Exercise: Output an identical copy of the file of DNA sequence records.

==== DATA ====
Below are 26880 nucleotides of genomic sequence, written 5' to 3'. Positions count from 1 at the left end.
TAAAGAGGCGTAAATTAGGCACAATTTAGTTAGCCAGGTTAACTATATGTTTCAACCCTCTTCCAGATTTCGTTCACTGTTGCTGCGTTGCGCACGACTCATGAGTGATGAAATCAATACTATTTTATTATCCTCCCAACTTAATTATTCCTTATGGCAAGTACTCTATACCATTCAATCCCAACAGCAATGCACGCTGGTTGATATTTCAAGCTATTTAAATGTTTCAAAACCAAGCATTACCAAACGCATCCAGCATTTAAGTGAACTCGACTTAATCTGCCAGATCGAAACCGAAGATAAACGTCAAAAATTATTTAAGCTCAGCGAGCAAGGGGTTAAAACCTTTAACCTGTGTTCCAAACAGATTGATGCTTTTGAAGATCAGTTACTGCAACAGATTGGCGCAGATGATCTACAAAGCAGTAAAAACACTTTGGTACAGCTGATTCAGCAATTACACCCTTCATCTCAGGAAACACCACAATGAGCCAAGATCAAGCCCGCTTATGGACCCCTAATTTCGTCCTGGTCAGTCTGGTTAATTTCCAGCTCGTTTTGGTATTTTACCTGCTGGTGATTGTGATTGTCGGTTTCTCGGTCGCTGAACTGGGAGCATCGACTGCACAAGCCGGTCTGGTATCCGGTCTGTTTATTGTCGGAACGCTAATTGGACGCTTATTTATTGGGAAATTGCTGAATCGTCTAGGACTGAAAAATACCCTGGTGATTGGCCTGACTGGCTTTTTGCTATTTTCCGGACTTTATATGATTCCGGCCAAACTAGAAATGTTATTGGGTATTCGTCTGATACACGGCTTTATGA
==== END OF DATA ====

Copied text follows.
Below are 26880 nucleotides of genomic sequence, written 5' to 3'. Positions count from 1 at the left end.
TAAAGAGGCGTAAATTAGGCACAATTTAGTTAGCCAGGTTAACTATATGTTTCAACCCTCTTCCAGATTTCGTTCACTGTTGCTGCGTTGCGCACGACTCATGAGTGATGAAATCAATACTATTTTATTATCCTCCCAACTTAATTATTCCTTATGGCAAGTACTCTATACCATTCAATCCCAACAGCAATGCACGCTGGTTGATATTTCAAGCTATTTAAATGTTTCAAAACCAAGCATTACCAAACGCATCCAGCATTTAAGTGAACTCGACTTAATCTGCCAGATCGAAACCGAAGATAAACGTCAAAAATTATTTAAGCTCAGCGAGCAAGGGGTTAAAACCTTTAACCTGTGTTCCAAACAGATTGATGCTTTTGAAGATCAGTTACTGCAACAGATTGGCGCAGATGATCTACAAAGCAGTAAAAACACTTTGGTACAGCTGATTCAGCAATTACACCCTTCATCTCAGGAAACACCACAATGAGCCAAGATCAAGCCCGCTTATGGACCCCTAATTTCGTCCTGGTCAGTCTGGTTAATTTCCAGCTCGTTTTGGTATTTTACCTGCTGGTGATTGTGATTGTCGGTTTCTCGGTCGCTGAACTGGGAGCATCGACTGCACAAGCCGGTCTGGTATCCGGTCTGTTTATTGTCGGAACGCTAATTGGACGCTTATTTATTGGGAAATTGCTGAATCGTCTAGGACTGAAAAATACCCTGGTGATTGGCCTGACTGGCTTTTTGCTATTTTCCGGACTTTATATGATTCCGGCCAAACTAGAAATGTTATTGGGTATTCGTCTGATACACGGCTTTATGA